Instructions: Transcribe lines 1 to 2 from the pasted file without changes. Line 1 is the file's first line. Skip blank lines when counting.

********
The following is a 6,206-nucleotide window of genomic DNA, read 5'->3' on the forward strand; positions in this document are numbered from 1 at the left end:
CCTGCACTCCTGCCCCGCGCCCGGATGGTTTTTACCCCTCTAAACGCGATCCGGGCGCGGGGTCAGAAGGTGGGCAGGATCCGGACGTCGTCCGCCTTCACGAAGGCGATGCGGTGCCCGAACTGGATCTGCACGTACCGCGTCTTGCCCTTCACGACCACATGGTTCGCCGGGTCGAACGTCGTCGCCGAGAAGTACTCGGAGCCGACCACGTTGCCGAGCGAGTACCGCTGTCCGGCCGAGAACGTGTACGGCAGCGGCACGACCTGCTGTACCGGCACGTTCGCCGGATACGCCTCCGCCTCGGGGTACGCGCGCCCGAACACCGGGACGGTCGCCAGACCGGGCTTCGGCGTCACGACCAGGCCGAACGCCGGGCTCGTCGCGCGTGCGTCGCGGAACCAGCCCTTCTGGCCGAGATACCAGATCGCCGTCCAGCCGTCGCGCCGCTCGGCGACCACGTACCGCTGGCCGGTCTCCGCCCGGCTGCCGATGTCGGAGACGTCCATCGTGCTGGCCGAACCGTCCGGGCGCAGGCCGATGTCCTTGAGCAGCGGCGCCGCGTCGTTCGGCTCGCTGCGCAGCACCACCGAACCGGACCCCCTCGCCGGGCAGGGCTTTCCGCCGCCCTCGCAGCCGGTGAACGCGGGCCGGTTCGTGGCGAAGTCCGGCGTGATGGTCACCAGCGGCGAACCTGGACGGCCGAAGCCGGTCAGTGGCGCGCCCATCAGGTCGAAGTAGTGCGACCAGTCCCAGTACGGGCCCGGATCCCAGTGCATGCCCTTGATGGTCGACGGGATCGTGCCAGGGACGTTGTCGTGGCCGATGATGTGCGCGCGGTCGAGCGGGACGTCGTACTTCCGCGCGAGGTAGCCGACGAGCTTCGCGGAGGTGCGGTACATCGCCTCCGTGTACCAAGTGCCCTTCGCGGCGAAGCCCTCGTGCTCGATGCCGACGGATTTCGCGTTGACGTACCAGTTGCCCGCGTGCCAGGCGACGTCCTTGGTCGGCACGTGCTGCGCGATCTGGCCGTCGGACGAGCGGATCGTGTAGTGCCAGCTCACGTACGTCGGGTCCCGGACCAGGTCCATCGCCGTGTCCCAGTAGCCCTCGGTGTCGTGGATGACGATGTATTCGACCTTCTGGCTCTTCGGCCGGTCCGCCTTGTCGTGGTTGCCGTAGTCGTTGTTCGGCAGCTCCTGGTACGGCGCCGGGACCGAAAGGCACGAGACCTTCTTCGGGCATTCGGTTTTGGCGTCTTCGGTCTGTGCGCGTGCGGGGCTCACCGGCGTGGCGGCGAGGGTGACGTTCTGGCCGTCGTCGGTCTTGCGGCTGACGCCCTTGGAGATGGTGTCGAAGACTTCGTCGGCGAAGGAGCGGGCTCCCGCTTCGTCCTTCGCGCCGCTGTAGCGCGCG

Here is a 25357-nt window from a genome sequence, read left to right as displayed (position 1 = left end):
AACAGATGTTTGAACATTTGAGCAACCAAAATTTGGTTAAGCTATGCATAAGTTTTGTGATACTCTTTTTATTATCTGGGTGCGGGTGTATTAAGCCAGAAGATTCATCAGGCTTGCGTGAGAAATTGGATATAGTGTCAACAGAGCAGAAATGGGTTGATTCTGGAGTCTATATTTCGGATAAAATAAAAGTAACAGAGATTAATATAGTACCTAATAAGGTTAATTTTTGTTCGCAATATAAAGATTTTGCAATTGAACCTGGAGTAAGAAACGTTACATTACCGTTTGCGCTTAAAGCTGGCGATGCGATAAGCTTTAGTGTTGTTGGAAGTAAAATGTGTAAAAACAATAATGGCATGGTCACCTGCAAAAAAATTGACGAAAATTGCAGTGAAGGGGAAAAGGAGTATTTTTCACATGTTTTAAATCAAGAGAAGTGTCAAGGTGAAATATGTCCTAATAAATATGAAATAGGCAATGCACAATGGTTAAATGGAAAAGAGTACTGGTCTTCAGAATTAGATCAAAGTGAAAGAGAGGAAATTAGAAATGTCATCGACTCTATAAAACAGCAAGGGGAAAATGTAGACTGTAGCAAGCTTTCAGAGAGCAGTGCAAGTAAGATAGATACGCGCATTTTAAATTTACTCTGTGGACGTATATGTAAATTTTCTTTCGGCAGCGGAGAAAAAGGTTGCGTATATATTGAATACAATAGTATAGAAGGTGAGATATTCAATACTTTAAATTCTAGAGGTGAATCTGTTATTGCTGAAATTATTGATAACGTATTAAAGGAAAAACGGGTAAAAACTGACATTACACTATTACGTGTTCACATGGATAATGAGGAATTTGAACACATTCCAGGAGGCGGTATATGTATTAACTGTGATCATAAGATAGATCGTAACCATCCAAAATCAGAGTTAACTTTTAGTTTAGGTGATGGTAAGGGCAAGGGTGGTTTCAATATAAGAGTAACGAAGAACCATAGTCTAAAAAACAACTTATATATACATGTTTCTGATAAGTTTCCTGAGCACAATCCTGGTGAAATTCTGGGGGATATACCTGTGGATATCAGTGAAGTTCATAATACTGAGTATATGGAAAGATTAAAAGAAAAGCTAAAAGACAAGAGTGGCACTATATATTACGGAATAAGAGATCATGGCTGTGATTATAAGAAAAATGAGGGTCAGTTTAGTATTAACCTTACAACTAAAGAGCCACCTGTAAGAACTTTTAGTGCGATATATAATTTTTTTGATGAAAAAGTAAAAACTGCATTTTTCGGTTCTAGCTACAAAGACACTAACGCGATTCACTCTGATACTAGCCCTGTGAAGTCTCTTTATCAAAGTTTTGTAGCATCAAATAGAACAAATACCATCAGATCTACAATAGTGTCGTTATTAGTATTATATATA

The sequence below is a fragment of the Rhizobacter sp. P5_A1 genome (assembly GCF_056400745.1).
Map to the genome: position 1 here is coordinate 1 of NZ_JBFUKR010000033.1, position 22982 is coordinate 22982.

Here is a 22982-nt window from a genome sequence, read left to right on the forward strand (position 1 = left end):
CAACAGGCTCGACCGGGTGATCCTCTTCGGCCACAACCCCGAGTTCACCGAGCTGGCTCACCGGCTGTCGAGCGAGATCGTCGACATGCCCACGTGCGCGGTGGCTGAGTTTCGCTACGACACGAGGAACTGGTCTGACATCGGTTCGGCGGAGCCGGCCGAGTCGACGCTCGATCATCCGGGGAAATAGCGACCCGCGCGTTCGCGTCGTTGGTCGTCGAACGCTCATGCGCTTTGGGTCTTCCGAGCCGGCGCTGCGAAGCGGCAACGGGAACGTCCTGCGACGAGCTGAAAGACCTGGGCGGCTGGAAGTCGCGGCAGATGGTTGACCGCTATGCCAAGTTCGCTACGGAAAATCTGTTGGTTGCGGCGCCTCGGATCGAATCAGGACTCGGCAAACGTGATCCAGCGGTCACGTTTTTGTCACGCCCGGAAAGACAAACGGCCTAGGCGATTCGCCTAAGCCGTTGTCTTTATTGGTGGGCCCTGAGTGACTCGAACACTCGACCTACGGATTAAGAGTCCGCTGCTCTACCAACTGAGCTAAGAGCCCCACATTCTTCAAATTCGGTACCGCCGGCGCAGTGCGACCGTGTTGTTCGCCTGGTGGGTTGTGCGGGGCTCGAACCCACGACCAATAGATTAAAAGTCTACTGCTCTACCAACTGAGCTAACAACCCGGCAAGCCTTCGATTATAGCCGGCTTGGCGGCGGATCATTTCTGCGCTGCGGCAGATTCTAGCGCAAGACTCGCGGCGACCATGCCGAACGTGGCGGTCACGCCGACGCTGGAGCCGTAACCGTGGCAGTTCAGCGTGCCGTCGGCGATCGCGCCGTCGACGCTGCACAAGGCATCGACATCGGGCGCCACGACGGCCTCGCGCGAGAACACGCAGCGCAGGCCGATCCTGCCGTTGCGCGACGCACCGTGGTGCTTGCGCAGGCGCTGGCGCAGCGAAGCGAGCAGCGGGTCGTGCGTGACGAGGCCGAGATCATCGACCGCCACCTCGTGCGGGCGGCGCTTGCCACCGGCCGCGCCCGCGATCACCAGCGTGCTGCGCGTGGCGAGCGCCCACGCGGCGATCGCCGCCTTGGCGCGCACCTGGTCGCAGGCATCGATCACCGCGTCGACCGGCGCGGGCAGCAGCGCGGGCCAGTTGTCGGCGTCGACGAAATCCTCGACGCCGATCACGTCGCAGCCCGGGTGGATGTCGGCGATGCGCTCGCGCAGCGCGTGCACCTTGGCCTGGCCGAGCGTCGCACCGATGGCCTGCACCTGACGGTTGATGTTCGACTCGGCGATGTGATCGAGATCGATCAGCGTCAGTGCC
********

The following is a 6,206-nucleotide window of genomic DNA, read 5'->3' on the forward strand; positions in this document are numbered from 1 at the left end:
CCTGCACTCCTGCCCCGCGCCCGGATGGTTTTTACCCCTCTAAACGCGATCCGGGCGCGGGGTCAGAAGGTGGGCAGGATCCGGACGTCGTCCGCCTTCACGAAGGCGATGCGGTGCCCGAACTGGATCTGCACGTACCGCGTCTTGCCCTTCACGACCACATGGTTCGCCGGGTCGAACGTCGTCGCCGAGAAGTACTCGGAGCCGACCACGTTGCCGAGCGAGTACCGCTGTCCGGCCGAGAACGTGTACGGCAGCGGCACGACCTGCTGTACCGGCACGTTCGCCGGATACGCCTCCGCCTCGGGGTACGCGCGCCCGAACACCGGGACGGTCGCCAGACCGGGCTTCGGCGTCACGACCAGGCCGAACGCCGGGCTCGTCGCGCGTGCGTCGCGGAACCAGCCCTTCTGGCCGAGATACCAGATCGCCGTCCAGCCGTCGCGCCGCTCGGCGACCACGTACCGCTGGCCGGTCTCCGCCCGGCTGCCGATGTCGGAGACGTCCATCGTGCTGGCCGAACCGTCCGGGCGCAGGCCGATGTCCTTGAGCAGCGGCGCCGCGTCGTTCGGCTCGCTGCGCAGCACCACCGAACCGGACCCCCTCGCCGGGCAGGGCTTTCCGCCGCCCTCGCAGCCGGTGAACGCGGGCCGGTTCGTGGCGAAGTCCGGCGTGATGGTCACCAGCGGCGAACCTGGACGGCCGAAGCCGGTCAGTGGCGCGCCCATCAGGTCGAAGTAGTGCGACCAGTCCCAGTACGGGCCCGGATCCCAGTGCATGCCCTTGATGGTCGACGGGATCGTGCCAGGGACGTTGTCGTGGCCGATGATGTGCGCGCGGTCGAGCGGGACGTCGTACTTCCGCGCGAGGTAGCCGACGAGCTTCGCGGAGGTGCGGTACATCGCCTCCGTGTACCAAGTGCCCTTCGCGGCGAAGCCCTCGTGCTCGATGCCGACGGATTTCGCGTTGACGTACCAGTTGCCCGCGTGCCAGGCGACGTCCTTGGTCGGCACGTGCTGCGCGATCTGGCCGTCGGACGAGCGGATCGTGTAGTGCCAGCTCACGTACGTCGGGTCCCGGACCAGGTCCATCGCCGTGTCCCAGTAGCCCTCGGTGTCGTGGATGACGATGTATTCGACCTTCTGGCTCTTCGGCCGGTCCGCCTTGTCGTGGTTGCCGTAGTCGTTGTTCGGCAGCTCCTGGTACGGCGCCGGGACCGAAAGGCACGAGACCTTCTTCGGGCATTCGGTTTTGGCGTCTTCGGTCTGTGCGCGTGCGGGGCTCACCGGCGTGGCGGCGAGGGTGACGTTCTGGCCGTCGTCGGTCTTGCGGCTGACGCCCTTGGAGATGGTGTCGAAGACTTCGTCGGCGAAGGAGCGGGCTCCCGCTTCGTCCTTCGCGCCGCTGTAGCGCGCG